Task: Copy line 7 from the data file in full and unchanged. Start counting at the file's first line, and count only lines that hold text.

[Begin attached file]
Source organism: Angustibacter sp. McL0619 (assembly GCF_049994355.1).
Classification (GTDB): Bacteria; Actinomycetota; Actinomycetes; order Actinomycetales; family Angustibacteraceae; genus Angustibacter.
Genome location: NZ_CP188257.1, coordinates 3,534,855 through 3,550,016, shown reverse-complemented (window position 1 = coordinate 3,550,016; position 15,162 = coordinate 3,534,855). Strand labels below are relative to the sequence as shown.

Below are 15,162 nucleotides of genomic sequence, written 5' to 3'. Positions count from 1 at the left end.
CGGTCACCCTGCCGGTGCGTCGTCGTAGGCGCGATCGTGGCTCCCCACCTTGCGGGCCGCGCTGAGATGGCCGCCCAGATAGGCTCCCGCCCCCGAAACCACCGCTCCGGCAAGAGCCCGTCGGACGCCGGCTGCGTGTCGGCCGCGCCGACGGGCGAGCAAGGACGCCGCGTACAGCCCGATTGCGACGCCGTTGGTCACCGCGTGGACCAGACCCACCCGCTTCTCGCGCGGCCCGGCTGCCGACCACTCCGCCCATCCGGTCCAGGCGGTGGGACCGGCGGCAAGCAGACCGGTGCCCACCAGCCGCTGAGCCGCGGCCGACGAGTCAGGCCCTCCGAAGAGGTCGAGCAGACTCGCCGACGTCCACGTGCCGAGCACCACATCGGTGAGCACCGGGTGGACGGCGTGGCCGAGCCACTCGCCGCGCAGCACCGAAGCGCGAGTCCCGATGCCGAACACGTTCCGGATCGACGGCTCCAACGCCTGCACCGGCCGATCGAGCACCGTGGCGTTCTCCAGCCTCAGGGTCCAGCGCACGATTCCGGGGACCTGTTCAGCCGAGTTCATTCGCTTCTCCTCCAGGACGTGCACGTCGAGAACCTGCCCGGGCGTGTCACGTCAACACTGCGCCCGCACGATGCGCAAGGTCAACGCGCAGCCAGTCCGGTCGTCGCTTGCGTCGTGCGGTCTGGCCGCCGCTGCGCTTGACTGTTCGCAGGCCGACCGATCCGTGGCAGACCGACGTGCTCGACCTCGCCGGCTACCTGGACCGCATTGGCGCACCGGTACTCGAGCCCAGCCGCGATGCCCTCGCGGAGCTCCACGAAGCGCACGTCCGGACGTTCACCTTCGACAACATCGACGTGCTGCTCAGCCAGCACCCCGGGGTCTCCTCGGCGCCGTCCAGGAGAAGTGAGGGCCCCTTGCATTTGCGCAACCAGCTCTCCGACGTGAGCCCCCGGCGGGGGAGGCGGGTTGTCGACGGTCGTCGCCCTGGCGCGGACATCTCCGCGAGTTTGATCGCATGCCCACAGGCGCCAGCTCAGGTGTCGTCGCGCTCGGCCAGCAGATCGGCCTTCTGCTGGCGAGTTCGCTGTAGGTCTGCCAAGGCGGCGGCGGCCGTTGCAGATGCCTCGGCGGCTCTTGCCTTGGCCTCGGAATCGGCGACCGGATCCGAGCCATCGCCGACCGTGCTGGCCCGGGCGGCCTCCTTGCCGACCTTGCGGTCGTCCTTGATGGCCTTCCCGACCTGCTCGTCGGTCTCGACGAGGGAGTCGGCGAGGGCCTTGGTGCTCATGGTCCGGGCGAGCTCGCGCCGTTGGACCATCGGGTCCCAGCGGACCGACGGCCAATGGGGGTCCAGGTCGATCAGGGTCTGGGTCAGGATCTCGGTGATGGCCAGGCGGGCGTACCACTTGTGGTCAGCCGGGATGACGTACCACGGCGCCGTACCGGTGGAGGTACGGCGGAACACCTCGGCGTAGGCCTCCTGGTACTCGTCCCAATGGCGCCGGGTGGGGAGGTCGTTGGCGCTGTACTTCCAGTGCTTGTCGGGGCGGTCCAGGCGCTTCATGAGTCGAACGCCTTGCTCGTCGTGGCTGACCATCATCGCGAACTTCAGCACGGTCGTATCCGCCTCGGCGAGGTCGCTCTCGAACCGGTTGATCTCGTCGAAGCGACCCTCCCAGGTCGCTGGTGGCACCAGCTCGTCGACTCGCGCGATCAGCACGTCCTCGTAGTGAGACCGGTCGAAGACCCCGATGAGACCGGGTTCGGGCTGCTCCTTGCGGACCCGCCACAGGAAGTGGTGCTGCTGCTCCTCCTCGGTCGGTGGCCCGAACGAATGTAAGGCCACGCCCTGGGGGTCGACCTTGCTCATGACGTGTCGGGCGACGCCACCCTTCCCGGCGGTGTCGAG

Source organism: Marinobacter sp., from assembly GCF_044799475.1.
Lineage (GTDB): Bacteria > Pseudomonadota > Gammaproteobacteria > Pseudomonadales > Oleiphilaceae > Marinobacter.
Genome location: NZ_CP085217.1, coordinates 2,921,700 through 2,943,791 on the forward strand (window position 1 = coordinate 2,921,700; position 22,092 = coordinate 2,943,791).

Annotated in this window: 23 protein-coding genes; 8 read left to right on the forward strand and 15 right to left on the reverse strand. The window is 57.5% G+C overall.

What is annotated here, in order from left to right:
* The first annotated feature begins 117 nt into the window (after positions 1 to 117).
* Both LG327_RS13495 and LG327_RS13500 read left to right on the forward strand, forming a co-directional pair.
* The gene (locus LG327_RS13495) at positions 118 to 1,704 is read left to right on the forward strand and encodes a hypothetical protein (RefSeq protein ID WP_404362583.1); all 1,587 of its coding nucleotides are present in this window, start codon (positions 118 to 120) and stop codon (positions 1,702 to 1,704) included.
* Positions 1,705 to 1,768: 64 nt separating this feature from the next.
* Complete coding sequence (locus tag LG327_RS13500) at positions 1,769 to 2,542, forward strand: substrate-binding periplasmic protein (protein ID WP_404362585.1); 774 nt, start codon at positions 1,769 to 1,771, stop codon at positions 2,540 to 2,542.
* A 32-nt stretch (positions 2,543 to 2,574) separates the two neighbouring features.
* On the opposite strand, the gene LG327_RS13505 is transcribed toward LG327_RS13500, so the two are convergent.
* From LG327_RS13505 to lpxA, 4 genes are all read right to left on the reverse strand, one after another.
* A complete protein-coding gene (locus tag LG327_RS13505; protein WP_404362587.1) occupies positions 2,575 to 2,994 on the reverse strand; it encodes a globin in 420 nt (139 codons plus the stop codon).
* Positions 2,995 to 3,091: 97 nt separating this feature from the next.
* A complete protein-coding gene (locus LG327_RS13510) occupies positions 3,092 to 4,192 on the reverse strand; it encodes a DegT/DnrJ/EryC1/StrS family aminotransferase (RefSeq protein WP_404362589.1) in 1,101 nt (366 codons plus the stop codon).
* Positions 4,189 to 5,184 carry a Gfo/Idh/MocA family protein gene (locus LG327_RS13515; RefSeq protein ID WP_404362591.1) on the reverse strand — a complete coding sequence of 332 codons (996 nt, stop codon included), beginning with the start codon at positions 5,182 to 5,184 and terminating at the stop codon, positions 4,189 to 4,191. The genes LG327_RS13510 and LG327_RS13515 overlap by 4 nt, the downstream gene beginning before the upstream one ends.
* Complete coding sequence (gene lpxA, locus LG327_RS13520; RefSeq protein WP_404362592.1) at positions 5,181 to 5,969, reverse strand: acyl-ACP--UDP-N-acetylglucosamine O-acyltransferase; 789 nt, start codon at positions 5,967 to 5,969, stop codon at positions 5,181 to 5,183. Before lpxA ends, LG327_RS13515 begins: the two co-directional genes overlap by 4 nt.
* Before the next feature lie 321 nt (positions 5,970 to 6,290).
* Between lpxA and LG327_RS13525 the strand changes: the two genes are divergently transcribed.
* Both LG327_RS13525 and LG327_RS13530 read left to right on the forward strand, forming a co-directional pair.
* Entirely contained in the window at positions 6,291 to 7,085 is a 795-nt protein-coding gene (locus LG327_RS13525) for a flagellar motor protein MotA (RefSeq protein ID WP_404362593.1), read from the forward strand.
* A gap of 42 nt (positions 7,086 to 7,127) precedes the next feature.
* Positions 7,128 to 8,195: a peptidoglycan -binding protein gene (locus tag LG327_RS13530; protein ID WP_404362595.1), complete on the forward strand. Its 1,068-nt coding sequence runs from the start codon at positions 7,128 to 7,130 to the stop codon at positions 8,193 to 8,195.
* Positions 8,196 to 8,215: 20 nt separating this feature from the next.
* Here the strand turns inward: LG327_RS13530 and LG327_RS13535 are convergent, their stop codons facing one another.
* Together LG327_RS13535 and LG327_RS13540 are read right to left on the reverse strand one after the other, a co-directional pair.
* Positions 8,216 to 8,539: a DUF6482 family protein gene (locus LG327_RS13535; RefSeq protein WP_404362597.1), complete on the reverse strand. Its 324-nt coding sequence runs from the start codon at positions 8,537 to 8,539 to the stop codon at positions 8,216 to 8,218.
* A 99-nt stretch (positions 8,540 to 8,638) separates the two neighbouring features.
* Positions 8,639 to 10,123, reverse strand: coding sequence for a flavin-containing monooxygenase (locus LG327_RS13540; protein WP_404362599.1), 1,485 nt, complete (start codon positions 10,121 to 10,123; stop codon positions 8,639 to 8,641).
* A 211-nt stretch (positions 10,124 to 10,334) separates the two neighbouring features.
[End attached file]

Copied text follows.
Lineage (GTDB): Bacteria > Pseudomonadota > Gammaproteobacteria > Pseudomonadales > Oleiphilaceae > Marinobacter.